Also present are invasive plants that were not around when the old loblolly was a seedling. These include privet, nandina and Japanese honeysuckle. Just as the coming of the white man interrupted the flow of the civilization among American Indians in the Caddo Valley of Arkansas where the pine grew, so such introduced plants have degraded and hindered the health of native plants in urban woodlands.
At the zenith of her life, perhaps in the 1980s, before she began her decline, the fallen loblolly of Indiandale grew to an impressive size. Her 110 feet of height do not qualify her as an Arkansas champion tree, however. The Champion Loblolly pine in Arkansas lives on private ground in Howard County. At chest height, that tree is over 5 feet in diameter, almost twice the breadth of Indiandale's pine, and it is 30 feet taller than she was.
"Most pines are tall and thin with scarcely more than 30 feet crown spread," says J.T. Simmons. "The state champion tree is bifurcated, indicating that the area was likely harvested years ago, but the tree wasn't valuable because it split low. In fact, many of our largest trees were saved from the initial logging in Arkansas because they were not valuable to harvest."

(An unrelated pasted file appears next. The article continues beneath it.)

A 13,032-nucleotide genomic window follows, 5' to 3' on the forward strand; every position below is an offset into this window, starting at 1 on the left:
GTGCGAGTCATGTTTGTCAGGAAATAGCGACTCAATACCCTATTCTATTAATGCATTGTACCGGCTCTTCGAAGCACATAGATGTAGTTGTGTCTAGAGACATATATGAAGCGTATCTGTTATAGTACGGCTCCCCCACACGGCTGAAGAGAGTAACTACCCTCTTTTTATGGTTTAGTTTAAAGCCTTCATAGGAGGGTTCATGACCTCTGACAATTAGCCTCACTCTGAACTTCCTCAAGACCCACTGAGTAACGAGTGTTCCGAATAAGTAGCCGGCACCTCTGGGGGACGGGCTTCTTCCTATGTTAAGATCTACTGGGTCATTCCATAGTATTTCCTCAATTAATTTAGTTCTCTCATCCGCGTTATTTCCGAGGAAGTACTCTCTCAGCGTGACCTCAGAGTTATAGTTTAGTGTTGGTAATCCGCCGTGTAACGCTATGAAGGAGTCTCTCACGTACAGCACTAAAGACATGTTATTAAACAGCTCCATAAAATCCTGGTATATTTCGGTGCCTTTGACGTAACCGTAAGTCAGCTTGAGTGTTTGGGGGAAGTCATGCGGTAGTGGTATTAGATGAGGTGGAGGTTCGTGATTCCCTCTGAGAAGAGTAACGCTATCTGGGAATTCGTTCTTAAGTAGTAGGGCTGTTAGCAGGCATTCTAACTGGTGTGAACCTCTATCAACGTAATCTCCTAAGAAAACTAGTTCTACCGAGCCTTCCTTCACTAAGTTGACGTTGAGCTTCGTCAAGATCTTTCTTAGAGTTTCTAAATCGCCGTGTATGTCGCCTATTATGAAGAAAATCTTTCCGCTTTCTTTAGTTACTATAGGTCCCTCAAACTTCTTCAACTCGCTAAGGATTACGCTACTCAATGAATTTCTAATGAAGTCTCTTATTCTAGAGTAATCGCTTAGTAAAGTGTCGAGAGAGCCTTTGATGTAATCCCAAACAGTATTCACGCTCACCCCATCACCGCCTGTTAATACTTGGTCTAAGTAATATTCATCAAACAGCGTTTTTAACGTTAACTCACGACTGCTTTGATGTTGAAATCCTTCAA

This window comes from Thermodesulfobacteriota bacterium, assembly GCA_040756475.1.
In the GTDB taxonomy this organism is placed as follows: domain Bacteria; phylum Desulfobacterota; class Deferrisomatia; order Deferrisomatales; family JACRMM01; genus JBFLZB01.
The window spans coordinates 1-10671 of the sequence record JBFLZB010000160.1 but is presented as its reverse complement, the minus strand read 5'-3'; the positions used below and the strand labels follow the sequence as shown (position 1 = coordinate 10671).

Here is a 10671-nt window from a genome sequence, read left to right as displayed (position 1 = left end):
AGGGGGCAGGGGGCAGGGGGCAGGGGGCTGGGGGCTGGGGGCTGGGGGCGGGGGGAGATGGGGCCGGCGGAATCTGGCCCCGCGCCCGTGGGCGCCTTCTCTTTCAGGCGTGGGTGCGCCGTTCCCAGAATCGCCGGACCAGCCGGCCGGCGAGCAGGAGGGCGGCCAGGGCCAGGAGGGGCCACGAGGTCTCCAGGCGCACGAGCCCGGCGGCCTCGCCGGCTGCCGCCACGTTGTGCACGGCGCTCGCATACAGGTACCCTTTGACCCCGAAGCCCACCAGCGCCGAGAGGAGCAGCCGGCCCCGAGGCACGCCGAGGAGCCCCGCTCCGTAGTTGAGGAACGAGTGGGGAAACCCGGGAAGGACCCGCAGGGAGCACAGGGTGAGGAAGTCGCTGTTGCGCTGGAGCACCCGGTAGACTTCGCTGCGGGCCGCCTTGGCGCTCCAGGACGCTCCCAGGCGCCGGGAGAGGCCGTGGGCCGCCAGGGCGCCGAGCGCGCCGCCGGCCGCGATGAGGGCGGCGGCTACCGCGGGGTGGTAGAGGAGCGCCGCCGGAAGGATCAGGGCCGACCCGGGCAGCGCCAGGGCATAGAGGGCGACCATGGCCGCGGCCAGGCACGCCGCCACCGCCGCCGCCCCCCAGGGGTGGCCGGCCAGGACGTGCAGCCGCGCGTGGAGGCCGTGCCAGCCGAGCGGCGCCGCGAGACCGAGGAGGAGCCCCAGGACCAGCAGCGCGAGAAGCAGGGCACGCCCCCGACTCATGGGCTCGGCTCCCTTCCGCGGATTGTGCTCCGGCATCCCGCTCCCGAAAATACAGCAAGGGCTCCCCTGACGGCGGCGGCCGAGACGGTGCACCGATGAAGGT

Simmons is a young arborist with Hot Springs roots, who at age 16 has already discovered and verified seven species of Arkansas Champion Trees. Simmons notes that "the United States Champion Loblolly pine is in South Carolina, standing at 168 feet and estimated to be 300 to 350 years old. Seriously impressive!"
The tall tree that is the subject of this essay began dying about the time J.T. Simmons was born.
At some point in the Indiandale pine's life, it sustained an injury that did not affect her sisters. It may have been a lightning bolt that she took because her head reached higher than surrounding trees. Or, maybe ice weighted down one of her branches until it ripped away bark from the trunk, causing the wound. Another tree in the area may have fallen, hitting her and scraping the bark away, creating an entry point for insects. Or perhaps a neighborhood child with a hatchet chopped at the tree. The tree was too mighty to be felled by a child with a hatchet, but the wound a child might inflict could eventually lead to a tree's demise.